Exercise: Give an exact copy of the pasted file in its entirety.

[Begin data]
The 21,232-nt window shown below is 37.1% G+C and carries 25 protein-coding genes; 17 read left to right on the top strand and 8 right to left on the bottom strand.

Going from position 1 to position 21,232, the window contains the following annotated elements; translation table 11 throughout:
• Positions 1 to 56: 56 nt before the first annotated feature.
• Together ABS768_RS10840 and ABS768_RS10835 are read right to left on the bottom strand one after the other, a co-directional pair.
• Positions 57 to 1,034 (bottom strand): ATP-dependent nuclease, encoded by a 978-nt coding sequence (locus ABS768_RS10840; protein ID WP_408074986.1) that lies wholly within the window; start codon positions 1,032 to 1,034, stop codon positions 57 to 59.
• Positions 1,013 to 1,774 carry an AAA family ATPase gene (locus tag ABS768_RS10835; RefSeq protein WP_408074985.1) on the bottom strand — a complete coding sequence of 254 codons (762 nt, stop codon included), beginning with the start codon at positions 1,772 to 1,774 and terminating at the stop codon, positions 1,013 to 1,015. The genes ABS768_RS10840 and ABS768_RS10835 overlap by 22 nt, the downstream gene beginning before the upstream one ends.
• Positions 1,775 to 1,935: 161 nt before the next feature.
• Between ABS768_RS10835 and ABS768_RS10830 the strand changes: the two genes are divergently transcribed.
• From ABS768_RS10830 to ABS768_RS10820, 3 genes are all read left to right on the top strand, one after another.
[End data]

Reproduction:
The 21,232-nt window shown below is 37.1% G+C and carries 25 protein-coding genes; 17 read left to right on the top strand and 8 right to left on the bottom strand.

Going from position 1 to position 21,232, the window contains the following annotated elements; translation table 11 throughout:
• Positions 1 to 56: 56 nt before the first annotated feature.
• Together ABS768_RS10840 and ABS768_RS10835 are read right to left on the bottom strand one after the other, a co-directional pair.
• Positions 57 to 1,034 (bottom strand): ATP-dependent nuclease, encoded by a 978-nt coding sequence (locus ABS768_RS10840; protein ID WP_408074986.1) that lies wholly within the window; start codon positions 1,032 to 1,034, stop codon positions 57 to 59.
• Positions 1,013 to 1,774 carry an AAA family ATPase gene (locus tag ABS768_RS10835; RefSeq protein WP_408074985.1) on the bottom strand — a complete coding sequence of 254 codons (762 nt, stop codon included), beginning with the start codon at positions 1,772 to 1,774 and terminating at the stop codon, positions 1,013 to 1,015. The genes ABS768_RS10840 and ABS768_RS10835 overlap by 22 nt, the downstream gene beginning before the upstream one ends.
• Positions 1,775 to 1,935: 161 nt before the next feature.
• Between ABS768_RS10835 and ABS768_RS10830 the strand changes: the two genes are divergently transcribed.
• From ABS768_RS10830 to ABS768_RS10820, 3 genes are all read left to right on the top strand, one after another.